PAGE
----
Skip to main content

Verified by Psychology Today

Strategies for Not Overeating in Social Situations

Carbohydrates can help turn off appetite completely.

I am nosy, perhaps because of a New England childhood in which neighbors peered at what was going on outside from behind their curtains. My nosiness is limited, however, to what people eat in restaurants, and I limit my curiosity to people seated around me. (Although I admit that I peer at what people eating at sidewalk restaurants are consuming when I walk by.) Recently my interest has focused less on what people are eating and more on how some are stopping themselves from eating too much.

I have noticed many young women sitting on their hands with a half full plate of food in front of them. Occasionally the hands would emerge from the chair and wave about, to amplify whatever point the speaker was making, but then resume their position back on the chair again. The hands sitters were all thin. Maybe they are onto something, I thought, and decided to try out their technique.

A few days ago I was having dinner with a friend who is a very slow eater. Although I am not a fast eater, it was obvious that it would be a long time before she finished her meal. It is very hard not to continue to eat, even if you are full, when someone sitting across from you is still eating. Even though I had eaten enough, I knew that if my hands were on the table, pretty soon one of them would be holding my fork and using it to consume the uneaten portion of food on my plate. I decided to sit on my hands and it worked. Every once in a while I would get bored watching my friend eat and start to move my hand back to my plate. I emphasize that I was absolutely full, but my eating was to break the tedium. As my hand crept towards the fork, I yanked it back to the chair and kept it there. Eventually my friend finished, the server removed the plates, and I had avoided ingesting a few hundred calories that I really didn't want to eat.

Yesterday I noticed two more techniques to avoiding overeating, and in this case it was dessert. I was at a catered dinner, and as dessert was being served several people waved at the server to motion that they didn't want any. How clever, I thought. There's no need to use will power to avoid eating dessert if it is not served. Others got up from their tables and moved around to chat with people who were not at their table. They too were not confronting a dessert that they were trying to avoid eating.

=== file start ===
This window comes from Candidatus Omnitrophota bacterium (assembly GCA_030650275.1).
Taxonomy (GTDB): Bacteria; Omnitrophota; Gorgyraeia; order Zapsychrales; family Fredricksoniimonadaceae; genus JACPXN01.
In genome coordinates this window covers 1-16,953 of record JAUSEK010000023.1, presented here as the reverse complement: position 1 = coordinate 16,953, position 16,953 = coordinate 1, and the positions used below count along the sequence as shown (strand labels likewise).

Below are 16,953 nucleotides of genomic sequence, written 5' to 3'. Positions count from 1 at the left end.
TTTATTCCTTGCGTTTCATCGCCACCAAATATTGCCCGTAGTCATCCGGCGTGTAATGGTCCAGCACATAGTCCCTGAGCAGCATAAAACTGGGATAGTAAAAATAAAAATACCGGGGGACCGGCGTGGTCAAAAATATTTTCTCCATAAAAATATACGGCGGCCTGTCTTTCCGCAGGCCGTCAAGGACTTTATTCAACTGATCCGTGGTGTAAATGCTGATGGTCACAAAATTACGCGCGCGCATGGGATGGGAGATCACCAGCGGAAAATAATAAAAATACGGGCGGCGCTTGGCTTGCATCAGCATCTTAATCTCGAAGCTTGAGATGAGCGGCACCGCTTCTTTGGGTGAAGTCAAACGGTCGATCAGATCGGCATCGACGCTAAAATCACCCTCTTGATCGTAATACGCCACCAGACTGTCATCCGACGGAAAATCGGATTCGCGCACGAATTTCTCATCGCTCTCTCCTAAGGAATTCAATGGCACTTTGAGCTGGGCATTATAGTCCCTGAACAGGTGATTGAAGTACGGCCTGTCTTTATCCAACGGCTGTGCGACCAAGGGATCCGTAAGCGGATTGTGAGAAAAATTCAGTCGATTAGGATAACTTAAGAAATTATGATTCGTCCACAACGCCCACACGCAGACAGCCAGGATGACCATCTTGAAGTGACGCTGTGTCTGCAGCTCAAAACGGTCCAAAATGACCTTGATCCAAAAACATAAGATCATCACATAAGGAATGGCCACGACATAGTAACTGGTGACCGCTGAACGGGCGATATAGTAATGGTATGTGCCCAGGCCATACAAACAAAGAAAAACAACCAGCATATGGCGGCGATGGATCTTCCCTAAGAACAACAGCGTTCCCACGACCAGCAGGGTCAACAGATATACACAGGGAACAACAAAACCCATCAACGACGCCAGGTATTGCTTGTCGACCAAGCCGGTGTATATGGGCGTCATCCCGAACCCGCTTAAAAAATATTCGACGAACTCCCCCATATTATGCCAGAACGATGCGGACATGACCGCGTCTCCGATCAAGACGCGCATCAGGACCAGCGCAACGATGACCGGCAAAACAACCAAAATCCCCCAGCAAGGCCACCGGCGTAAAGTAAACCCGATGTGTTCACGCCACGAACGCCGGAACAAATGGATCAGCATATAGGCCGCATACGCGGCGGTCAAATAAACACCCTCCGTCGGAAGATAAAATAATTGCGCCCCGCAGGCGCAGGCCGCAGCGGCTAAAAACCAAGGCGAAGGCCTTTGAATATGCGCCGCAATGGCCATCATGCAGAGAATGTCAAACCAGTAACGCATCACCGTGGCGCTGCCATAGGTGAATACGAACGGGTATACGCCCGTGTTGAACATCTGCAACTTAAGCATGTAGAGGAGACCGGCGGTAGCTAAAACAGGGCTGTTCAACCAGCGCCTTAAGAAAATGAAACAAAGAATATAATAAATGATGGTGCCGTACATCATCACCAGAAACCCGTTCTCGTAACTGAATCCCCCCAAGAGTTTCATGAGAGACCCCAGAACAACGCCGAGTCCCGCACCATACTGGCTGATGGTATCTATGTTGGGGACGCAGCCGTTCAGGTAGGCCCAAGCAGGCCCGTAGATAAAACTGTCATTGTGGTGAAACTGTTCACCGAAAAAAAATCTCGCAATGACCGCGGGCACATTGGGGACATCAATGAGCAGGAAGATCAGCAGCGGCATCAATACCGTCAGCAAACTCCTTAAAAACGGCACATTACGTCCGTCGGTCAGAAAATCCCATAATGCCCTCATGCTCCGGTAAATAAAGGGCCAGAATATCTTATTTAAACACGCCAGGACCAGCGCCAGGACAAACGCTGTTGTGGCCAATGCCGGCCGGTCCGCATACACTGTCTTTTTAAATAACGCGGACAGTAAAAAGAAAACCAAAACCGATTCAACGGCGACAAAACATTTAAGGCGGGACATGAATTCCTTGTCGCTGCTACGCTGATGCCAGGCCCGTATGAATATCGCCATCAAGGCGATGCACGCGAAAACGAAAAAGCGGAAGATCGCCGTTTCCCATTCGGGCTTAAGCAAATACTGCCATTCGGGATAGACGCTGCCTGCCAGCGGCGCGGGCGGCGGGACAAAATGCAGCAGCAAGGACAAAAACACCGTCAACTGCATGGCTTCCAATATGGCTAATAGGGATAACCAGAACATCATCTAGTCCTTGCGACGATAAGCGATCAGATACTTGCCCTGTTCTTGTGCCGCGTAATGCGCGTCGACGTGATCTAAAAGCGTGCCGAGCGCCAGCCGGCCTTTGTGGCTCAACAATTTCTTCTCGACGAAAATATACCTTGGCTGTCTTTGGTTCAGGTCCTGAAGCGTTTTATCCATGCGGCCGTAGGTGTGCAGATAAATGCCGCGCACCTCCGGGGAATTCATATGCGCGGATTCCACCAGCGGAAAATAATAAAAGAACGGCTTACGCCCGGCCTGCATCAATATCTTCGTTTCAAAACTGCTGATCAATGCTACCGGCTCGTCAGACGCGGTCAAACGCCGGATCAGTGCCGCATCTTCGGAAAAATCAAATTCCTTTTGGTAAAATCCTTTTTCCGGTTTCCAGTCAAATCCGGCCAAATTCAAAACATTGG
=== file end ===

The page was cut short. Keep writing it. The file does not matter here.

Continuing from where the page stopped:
One may ask, "Why avoid dessert"? In these days of overly large portions and dinners preceeded by lavish appetizers, a dessert represents extra calories that few of us can afford to consume unless we are trying to gain weight and/or spend many hours doing physical activity.

Alas, effective strategies that decrease overeating at home are more difficult to find. Unless one lives in a Masterpiece Theatre-type house with a kitchen in the basement populated only by servants, food in the kitchen is always available. No cook is in your kitchen to chase you away from the leftovers, so after dinner you will be putting them away, and trying not to eat them. The temptation to snack on the needless calories can be strong.

Of course there are many ways of preventing yourself from having your hands go to your mouth with unneeded food. I have always been squeamish about using my hands to put food in my mouth when wearing rubber gloves. Perhaps that is because I only wear them when using some toxic cleaning material. But somehow eating a cookie from a rubber-gloved hand is so unappealing that wearing them while cleaning up the kitchen might decrease your temptation to snack.

Brushing a furry pet is also effective obstacle to snacking, (unless you like fur-covered potato chips) as are getting your hands dirty from gardening, or changing diapers. Of course the snacks will still be there once your hands are clean again.

Like the long list of suggestions compiled over the years by diet counselors to stop overeating, these are not l00% effective. The only truly effective way of stopping oneself from snacking or mindlessly nibbling on the leftovers is to simply not want to eat. We have all experienced the feeling of not wanting to drink water when something in our body tells us to stop. If we need to continue to drink for a medical test or because we may become dehydrated during an athletic activity, the process becomes aversive.

Someday a weight-loss drug may be developed that does the same thing for food intake. The drug will make us incapable of eating more than a certain amount of food, no matter how attractive or tempting the food may be.

Meanwhile, until such a drug is discovered, there is a natural alternative: carbohydrates. Carbohydrates, when eaten in the correct amount, with little or no fat or protein, can turn off appetite completely. Carbohydrates do this by generating the production of serotonin in the brain. Serotonin produces satiety, i.e. the feeling that is the opposite of hunger. Satiety makes us stop drinking water when we have had enough and satiety makes us lose interest in eating when we have consumed enough.

A pre-meal "appetizer" of carbohydrate, eaten about 30 to 45 minutes before the main course, does two things. First, it makes you feel full before you have finished eating so it is not necessary to sit on your hands. It also makes you lose interest in snacking an hour after the meal is finished. It may be hard to believe, but when the serotonin-satiety system is fully activated, interest in eating vanishes.

To be sure, unlike a drug, the carbohydrate has calories. But relatively little has to be eaten—about 30 grams or 120 calories to produce new serotonin. And the ability to eat less at meals and lose interest in between meal nibbling can produce significant weight loss. And you can get back the use of your hands.